I’ve rallied, advocated, and some may even say ranted against people using the word retarded. I’ve argued that given the multitude of words available to us, we can say so many alternatives to the cruel and hurtful “r” word. But our culture is so saturated with the word—it’s used in movies, television, music and books—so much so that the “r” will cross a person’s tongue thoughtlessly, with no regard for how truly hurtful it is to others.
What do I do when a person says it to me? Do I endlessly berate them? Shun them? Equally hurt or humiliate them? You know what happens when people are lectured too much? They stop listening to what you saying. They may become even more inclined to do what you don’t want them to do out of spite. So what do I do when someone says the “r” word to me? I say, “That’s a hurtful word to me.” And then I forgive them. That’s right: I forgive them. I fight the “r” word with forgiveness as much as I do advocacy.
So why is there no forgiveness for Paula Deen? The word she used is atrocious, disgusting, appalling, and all other negative labels you can attach to it. So she has lost all the respect she once carried; her livelihood is shambled, and her good name has been destroyed. And still there are editorials, blogs, and comedians continuing to flog her. I am not condoning her conduct, but two points. For one thing, she said the word thirty years ago, a time in which (no justifying it) the—we all know what she said, so I won’t allude to it—saturated our culture as much as the word retard permeates our society today. And two: her use of the word was taken out of context. She said the word in the heat of a moment, in a peak of anger. A nasty truth about human beings is that when we are angry at an individual, we want to say something that will hurt them the most. We want to go for the jugular. We want to call a disabled person a retard or retarded or we want to call an African American that dreadful word. Even if the word never flows out of our mouths, we—if we are being truly honest with ourselves--want to say it, because we want to hurt them.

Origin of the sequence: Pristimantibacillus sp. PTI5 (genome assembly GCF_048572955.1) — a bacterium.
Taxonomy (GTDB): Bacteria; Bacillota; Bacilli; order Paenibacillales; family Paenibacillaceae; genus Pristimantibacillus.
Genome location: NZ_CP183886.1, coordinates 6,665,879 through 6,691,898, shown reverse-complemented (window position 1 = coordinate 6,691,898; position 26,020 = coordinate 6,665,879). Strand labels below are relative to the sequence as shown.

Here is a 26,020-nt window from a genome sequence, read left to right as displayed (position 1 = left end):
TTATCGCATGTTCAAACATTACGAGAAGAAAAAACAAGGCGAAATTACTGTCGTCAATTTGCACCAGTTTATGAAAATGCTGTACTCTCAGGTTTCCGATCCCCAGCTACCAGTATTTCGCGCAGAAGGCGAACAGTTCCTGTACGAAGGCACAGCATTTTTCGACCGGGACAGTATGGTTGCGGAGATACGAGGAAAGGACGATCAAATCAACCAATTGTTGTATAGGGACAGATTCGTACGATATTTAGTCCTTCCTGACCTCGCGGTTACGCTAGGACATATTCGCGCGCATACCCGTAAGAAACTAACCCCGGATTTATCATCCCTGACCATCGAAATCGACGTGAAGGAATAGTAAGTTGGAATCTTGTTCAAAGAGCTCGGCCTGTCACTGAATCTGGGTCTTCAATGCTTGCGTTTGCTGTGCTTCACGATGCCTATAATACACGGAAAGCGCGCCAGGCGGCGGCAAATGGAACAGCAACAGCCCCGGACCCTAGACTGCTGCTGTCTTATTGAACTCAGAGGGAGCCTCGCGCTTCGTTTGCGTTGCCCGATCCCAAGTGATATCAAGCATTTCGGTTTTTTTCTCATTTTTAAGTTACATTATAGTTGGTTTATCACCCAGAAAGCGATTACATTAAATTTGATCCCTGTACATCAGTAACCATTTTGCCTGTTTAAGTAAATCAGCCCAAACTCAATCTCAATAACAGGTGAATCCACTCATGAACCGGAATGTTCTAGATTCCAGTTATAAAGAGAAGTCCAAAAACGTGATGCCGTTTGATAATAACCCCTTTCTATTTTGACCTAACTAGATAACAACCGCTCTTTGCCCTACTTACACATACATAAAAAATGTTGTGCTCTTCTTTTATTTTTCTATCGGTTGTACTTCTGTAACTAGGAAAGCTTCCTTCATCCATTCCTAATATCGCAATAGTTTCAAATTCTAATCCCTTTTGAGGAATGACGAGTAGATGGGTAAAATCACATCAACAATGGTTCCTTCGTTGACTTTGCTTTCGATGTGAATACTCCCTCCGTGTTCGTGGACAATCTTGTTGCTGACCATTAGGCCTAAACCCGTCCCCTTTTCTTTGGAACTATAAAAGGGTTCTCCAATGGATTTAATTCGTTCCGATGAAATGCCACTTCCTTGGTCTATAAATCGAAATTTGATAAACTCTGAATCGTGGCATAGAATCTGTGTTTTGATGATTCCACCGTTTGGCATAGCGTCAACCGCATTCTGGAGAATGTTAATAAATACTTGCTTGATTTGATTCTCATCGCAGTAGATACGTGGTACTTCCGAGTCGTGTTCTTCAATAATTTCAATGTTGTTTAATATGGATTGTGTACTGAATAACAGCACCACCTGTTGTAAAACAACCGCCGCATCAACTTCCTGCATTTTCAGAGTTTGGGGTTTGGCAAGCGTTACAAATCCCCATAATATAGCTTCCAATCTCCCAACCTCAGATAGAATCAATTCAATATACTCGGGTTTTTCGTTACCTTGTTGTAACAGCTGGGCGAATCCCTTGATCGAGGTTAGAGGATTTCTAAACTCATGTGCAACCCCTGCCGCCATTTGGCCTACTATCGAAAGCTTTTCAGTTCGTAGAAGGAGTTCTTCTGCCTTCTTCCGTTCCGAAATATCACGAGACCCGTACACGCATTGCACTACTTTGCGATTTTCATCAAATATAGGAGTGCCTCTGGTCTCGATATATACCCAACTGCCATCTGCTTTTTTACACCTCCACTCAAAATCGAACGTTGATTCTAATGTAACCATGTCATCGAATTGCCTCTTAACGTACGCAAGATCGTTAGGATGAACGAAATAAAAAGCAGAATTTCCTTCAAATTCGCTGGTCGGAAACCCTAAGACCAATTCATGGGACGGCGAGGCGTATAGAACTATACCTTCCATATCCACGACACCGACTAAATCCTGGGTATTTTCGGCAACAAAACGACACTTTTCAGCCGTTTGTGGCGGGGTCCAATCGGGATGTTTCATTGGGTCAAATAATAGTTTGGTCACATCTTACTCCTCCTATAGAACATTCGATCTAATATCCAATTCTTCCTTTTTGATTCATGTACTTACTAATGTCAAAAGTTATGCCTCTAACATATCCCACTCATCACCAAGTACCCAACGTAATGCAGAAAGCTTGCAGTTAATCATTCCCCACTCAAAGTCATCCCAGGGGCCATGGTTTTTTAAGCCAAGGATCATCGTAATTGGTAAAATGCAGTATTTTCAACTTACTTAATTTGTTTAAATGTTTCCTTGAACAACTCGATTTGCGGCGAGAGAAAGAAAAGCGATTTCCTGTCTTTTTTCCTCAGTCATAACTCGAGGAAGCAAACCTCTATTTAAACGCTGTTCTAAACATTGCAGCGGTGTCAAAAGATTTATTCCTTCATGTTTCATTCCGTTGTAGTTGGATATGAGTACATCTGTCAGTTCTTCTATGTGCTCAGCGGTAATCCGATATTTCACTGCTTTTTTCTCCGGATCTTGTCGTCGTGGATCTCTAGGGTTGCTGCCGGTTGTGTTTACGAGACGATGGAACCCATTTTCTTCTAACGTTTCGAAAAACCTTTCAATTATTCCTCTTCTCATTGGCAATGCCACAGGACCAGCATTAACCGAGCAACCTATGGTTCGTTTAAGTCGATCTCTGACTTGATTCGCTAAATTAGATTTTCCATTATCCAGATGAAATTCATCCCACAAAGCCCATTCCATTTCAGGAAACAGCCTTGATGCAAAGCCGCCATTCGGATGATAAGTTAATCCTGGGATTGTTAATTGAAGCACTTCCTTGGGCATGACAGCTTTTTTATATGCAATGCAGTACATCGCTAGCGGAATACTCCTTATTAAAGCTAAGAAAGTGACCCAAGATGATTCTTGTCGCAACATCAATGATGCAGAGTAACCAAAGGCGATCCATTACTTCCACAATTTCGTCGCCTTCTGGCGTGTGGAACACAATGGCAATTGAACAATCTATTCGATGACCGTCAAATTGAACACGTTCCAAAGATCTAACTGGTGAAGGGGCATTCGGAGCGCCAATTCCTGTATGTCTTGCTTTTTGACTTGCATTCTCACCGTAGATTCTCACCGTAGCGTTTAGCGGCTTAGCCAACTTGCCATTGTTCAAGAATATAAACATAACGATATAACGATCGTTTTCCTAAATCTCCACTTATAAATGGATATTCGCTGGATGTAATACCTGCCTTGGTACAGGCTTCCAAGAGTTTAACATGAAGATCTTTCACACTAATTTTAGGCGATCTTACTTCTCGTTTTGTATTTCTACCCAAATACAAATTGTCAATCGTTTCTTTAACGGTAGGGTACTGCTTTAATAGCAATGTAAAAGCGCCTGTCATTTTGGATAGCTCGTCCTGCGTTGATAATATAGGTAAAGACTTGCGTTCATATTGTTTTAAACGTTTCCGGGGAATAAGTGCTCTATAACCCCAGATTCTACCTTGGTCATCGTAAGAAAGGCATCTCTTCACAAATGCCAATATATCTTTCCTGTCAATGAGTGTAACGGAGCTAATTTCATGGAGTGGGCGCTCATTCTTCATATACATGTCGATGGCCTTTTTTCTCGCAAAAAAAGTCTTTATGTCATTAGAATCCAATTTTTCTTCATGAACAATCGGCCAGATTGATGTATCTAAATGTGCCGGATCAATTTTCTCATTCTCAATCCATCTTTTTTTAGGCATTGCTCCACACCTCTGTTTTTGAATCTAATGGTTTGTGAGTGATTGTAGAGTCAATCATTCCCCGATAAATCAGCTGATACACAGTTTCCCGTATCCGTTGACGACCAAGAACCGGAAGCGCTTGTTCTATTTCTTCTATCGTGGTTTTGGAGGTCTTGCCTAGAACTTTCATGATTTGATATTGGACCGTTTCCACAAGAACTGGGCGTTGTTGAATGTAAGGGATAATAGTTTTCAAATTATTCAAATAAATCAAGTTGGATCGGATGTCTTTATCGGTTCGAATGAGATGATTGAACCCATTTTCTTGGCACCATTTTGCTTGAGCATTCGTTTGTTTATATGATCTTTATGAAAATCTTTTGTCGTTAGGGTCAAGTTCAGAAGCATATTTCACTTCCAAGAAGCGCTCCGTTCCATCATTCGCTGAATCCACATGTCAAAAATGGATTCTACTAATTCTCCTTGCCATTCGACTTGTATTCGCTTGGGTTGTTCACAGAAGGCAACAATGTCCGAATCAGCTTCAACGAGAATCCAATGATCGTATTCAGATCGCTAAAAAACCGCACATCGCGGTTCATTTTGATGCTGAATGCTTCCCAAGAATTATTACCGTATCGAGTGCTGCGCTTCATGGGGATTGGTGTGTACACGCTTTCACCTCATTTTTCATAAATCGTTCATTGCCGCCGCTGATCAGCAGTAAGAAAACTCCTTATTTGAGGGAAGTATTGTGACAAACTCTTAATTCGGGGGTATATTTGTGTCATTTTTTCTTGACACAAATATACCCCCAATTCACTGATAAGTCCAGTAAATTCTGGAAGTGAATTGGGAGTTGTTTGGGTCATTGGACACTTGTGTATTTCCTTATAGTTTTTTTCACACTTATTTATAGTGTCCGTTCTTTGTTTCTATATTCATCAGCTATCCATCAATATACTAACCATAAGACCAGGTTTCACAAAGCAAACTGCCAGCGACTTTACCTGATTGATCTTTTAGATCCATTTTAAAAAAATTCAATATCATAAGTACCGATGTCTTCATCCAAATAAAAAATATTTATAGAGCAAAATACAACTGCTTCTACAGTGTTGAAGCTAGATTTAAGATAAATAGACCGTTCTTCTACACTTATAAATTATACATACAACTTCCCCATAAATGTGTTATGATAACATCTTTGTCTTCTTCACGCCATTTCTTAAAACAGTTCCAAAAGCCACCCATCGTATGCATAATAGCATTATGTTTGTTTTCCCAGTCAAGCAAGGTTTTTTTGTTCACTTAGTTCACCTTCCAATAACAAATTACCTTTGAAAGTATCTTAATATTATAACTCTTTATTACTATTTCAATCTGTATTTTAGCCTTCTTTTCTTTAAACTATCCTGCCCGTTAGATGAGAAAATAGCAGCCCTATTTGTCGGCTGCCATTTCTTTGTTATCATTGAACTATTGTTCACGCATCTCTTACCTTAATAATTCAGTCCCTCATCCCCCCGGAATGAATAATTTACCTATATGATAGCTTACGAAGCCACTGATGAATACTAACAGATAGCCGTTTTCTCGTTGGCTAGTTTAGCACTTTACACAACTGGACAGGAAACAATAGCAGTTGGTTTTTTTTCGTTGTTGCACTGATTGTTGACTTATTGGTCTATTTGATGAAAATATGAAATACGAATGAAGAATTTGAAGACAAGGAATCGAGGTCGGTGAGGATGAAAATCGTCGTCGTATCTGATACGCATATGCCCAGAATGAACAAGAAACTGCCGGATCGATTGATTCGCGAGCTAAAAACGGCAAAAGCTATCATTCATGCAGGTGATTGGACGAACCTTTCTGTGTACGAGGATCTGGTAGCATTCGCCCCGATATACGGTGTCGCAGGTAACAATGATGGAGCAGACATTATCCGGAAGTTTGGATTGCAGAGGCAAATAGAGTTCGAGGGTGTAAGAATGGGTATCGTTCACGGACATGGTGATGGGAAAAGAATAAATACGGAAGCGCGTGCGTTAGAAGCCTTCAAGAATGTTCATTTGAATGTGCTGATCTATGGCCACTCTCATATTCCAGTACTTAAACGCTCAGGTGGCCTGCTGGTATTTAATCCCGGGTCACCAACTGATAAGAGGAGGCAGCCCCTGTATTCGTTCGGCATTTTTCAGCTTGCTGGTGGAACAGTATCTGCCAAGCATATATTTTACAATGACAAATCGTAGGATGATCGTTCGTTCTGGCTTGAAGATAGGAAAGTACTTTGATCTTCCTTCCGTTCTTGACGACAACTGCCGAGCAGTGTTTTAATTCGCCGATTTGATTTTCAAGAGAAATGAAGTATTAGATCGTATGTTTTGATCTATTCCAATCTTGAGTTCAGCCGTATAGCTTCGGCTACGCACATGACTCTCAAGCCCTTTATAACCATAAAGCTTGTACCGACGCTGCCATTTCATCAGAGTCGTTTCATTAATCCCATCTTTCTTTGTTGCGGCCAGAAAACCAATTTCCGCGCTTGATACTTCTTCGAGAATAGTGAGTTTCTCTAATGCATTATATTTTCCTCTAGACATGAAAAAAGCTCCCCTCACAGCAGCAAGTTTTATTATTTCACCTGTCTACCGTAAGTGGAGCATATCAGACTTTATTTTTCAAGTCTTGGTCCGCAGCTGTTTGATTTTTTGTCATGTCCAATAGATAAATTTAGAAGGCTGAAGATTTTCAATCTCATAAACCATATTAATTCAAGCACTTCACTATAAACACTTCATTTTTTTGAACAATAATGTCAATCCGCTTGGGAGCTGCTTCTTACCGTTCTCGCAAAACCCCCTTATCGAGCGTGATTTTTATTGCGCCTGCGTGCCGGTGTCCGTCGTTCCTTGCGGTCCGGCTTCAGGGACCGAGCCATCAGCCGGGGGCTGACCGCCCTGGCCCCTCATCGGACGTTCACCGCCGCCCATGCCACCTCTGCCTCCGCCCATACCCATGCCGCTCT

Why do we do this? Because we are human beings, flawed creatures who make mistakes. So why is the public still crying for more of Paula Deen’s blood? When someone is mean to their child, do parents teach these children to be mean back? Do they teach to keep hate going? I can’t speak for all parents, but mine taught to forgive. Forgiveness is the hard road to take, I know, but I believe it is more productive than hate. So for all that say the “r” word to you, forgive them. And for all of you still trying to chastise Paula Deen, give it up already. Enough is enough.